and we’d get some strange error about “incorrect number of columns.” Another attendee sitting right next to us with the same setup/installation didn’t have this issue. Very strange…

      • http://brianegranger.com ellisonbg

        I just looked through our code and back at EPD free again. IPython doesn’t require distribute unless it is on Python 3. We do however require “setuptools” (setuptools or distribute) on Windows Python 2. BUT, EPD free comes with distribute so there shouldn’t be any need to install it again.

        As far as Firefox versus Chrome that one is very odd. Chrome tends to be better supported than even Firefox – I develop 90% of the time in Chrome and only run Firefox to check the notebook. Here is my guess as to what was happening. I think the person tried the older version of the notebook on Chrome and then updated IPython. When they retried Chrome, it used the cached version of some of the files, causing it to break. But a simple page reload would fix that issue. If the user then went and tried Firefox (which hadn’t loaded the older version) it would have worked fine.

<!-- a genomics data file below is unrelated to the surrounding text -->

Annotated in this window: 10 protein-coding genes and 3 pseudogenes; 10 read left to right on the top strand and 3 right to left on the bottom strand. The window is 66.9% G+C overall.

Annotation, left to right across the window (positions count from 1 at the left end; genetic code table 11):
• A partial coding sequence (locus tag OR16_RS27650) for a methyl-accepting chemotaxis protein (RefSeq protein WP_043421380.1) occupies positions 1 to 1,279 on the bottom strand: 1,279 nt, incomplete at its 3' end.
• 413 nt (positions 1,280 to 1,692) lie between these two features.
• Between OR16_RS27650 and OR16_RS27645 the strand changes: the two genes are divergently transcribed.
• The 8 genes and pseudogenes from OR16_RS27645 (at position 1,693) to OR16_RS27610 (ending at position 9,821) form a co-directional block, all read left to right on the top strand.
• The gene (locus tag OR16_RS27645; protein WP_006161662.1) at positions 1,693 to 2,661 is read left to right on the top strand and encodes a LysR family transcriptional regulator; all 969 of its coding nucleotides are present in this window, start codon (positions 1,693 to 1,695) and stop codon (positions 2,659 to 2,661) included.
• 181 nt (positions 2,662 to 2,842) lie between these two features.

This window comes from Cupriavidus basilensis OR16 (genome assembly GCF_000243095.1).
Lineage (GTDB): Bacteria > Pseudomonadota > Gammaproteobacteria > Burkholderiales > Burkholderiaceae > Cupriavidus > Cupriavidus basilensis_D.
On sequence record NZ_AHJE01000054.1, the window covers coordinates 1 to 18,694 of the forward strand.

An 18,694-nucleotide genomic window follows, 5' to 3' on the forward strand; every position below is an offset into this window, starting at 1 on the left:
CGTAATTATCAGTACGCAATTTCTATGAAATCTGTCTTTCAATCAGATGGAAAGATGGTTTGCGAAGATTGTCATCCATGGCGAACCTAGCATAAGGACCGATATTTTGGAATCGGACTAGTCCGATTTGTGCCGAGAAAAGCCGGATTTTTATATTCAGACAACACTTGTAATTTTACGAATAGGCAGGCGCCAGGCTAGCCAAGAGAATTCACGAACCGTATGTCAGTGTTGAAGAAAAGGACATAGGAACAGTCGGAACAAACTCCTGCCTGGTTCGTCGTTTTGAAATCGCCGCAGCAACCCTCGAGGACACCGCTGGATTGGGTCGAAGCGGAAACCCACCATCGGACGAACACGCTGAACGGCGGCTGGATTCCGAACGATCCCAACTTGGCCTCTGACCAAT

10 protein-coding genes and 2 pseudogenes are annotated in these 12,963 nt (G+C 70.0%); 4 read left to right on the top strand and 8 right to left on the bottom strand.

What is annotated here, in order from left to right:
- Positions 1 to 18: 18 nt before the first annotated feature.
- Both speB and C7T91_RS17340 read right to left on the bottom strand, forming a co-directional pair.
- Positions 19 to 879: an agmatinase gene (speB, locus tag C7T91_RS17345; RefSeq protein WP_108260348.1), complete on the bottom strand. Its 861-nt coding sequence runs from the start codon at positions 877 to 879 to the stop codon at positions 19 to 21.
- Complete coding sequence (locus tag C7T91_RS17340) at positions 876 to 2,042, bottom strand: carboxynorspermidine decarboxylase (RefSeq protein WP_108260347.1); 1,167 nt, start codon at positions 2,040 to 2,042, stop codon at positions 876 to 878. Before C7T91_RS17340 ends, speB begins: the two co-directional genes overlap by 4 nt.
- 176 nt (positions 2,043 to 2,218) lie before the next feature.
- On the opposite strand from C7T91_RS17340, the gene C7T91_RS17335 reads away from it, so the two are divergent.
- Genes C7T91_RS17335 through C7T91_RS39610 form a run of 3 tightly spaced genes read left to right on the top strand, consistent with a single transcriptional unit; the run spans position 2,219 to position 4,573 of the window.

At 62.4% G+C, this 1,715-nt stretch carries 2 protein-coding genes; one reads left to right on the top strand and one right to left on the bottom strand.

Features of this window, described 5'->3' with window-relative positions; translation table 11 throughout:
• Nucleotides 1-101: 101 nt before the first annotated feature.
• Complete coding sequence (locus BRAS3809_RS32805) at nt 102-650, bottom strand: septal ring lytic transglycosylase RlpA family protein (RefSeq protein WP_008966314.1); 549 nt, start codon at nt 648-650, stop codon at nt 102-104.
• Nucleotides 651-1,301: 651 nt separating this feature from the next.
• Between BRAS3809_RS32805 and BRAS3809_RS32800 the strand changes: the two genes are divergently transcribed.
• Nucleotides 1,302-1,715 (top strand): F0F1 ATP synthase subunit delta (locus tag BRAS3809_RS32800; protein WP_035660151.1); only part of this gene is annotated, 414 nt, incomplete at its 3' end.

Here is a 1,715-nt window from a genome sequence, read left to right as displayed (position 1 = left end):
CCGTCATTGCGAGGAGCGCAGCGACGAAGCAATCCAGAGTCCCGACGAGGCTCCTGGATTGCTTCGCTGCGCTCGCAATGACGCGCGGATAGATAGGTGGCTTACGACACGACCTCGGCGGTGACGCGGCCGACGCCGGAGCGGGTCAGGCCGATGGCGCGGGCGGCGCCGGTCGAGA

For pandas, that is really odd. I would honestly have to sit there with the student and try debugging things. They may have had a previous Python install that was using an older version of pandas that wasn’t able to handle that csv file. Most of the install problems I do run into are related to people not starting from a clean slate. That can screw things up in a hurry.

        One thing I like to do with students is have them check their install by doing things like:

        which python
        which ipython

        These should show versions in an EPD labeled directory on Mac/Linux.

        Then I test the IPython install location by doing:

        import IPython
        IPython.__file__

        And make sure that looks good.

        Cheers,

        Brian

    • Sayantan Hore

      Hi Brian, thanks for this information. I am new to iPython and found it very useful in my daily work. I ran into some issues with ipython notebook. I don’t have much knowledge about package management so I followed official installation instruction on iPython website. From Ubuntu terminal I issued commands :

      sudo apt-get install python-matplotlib python-scipy python-pandas python-sympy python-nose

      and

      sudo apt-get install ipython-notebook

      it installed V2 notebook.

      On windows I have installed Enthought Canopy Academic version which came with V3 notebook. Now I am having compatibility issues.